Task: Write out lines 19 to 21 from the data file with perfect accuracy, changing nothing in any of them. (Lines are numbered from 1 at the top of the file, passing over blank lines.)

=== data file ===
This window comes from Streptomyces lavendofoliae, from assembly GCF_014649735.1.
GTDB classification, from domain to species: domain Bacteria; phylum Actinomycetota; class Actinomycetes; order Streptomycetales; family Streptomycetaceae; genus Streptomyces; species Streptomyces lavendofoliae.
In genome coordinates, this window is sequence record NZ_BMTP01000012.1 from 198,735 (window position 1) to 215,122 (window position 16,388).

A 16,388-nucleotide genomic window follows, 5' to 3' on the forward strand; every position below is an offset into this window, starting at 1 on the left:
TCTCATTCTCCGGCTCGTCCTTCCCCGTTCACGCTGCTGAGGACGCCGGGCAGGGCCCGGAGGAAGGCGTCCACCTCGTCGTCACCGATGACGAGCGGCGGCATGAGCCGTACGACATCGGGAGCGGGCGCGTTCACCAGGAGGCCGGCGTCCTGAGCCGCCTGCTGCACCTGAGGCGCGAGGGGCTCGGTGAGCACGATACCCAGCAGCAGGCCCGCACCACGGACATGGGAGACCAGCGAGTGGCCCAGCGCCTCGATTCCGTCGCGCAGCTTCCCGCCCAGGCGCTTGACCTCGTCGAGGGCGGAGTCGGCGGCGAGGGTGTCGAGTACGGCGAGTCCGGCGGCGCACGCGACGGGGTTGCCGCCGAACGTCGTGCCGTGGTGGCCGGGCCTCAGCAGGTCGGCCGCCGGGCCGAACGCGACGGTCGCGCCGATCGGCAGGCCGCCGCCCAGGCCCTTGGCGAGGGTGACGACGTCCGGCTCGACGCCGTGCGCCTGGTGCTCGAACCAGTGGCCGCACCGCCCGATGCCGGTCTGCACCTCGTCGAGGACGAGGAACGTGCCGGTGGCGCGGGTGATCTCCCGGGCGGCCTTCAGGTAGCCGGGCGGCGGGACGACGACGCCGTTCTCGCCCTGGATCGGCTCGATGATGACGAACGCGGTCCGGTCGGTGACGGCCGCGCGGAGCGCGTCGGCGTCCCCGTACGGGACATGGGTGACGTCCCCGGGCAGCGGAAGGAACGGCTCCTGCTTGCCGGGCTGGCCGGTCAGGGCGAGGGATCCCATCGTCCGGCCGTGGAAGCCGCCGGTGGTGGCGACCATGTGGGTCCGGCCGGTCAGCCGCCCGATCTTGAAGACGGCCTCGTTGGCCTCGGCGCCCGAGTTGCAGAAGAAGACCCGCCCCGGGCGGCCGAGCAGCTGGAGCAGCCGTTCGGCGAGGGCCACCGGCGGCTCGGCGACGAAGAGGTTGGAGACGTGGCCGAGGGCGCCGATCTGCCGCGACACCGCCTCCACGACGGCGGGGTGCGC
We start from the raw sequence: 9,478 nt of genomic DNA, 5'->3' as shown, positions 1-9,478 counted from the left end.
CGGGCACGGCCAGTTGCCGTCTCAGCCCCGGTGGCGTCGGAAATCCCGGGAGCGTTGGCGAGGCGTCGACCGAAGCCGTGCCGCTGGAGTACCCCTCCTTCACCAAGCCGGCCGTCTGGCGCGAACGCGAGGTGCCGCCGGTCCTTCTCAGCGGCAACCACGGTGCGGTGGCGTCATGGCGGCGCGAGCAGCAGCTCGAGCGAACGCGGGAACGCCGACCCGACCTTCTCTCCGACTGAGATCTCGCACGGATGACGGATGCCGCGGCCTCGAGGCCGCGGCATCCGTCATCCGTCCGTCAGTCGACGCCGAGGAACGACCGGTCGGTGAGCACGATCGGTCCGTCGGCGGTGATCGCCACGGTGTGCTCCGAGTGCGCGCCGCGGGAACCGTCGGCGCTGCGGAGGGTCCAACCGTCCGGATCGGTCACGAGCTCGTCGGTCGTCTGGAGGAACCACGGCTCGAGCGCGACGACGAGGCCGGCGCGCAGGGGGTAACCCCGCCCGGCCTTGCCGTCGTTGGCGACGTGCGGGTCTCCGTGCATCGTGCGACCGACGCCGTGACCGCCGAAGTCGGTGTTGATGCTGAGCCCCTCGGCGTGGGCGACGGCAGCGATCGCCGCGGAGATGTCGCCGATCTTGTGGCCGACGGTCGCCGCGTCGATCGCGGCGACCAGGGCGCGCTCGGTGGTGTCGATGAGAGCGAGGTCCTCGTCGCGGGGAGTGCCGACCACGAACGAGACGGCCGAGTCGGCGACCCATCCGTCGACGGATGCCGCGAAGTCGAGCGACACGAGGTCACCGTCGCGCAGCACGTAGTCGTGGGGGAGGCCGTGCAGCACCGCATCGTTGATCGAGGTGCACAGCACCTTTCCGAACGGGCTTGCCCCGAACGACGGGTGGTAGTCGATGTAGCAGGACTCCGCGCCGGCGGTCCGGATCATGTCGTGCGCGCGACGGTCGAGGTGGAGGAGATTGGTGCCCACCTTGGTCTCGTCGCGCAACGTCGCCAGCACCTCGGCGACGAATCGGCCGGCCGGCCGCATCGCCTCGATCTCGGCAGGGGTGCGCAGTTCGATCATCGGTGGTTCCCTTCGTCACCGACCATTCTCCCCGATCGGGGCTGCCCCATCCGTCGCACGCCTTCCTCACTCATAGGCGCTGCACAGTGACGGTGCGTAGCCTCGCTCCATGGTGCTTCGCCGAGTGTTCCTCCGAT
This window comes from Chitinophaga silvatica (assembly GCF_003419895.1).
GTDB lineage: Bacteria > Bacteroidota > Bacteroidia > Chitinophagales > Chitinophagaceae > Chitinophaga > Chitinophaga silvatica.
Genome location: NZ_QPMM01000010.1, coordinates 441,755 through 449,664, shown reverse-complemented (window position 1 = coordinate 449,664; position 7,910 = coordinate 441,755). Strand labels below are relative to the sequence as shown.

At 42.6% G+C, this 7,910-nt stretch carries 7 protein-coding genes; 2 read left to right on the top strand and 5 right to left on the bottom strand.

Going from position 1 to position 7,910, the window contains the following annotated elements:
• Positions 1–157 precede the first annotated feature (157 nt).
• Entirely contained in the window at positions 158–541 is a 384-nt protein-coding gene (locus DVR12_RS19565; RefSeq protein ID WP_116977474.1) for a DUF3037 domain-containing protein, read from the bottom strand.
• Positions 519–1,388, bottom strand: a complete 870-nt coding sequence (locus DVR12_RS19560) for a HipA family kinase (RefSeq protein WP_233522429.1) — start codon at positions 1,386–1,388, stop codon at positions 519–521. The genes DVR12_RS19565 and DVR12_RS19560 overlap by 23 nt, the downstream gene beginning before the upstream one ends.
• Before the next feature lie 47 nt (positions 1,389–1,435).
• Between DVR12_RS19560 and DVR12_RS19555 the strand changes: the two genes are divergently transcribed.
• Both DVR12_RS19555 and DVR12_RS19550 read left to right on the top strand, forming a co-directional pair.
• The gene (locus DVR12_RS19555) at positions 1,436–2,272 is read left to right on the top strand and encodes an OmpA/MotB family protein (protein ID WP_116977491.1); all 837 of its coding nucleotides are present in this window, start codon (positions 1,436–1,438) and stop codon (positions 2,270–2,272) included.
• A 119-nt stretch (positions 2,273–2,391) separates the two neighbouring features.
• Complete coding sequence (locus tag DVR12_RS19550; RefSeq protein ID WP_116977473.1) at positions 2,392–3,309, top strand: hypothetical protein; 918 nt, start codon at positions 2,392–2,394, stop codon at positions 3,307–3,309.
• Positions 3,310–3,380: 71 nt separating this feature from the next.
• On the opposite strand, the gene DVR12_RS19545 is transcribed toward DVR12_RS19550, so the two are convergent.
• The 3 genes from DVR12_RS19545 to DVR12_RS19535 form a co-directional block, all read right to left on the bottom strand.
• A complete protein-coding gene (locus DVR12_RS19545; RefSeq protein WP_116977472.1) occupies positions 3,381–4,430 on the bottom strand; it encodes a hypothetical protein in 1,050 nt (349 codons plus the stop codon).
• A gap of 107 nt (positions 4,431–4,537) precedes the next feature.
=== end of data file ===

• The gene (locus DVR12_RS19555) at positions 1,436–2,272 is read left to right on the top strand and encodes an OmpA/MotB family protein (protein ID WP_116977491.1); all 837 of its coding nucleotides are present in this window, start codon (positions 1,436–1,438) and stop codon (positions 2,270–2,272) included.
• A 119-nt stretch (positions 2,273–2,391) separates the two neighbouring features.
• Complete coding sequence (locus tag DVR12_RS19550; RefSeq protein ID WP_116977473.1) at positions 2,392–3,309, top strand: hypothetical protein; 918 nt, start codon at positions 2,392–2,394, stop codon at positions 3,307–3,309.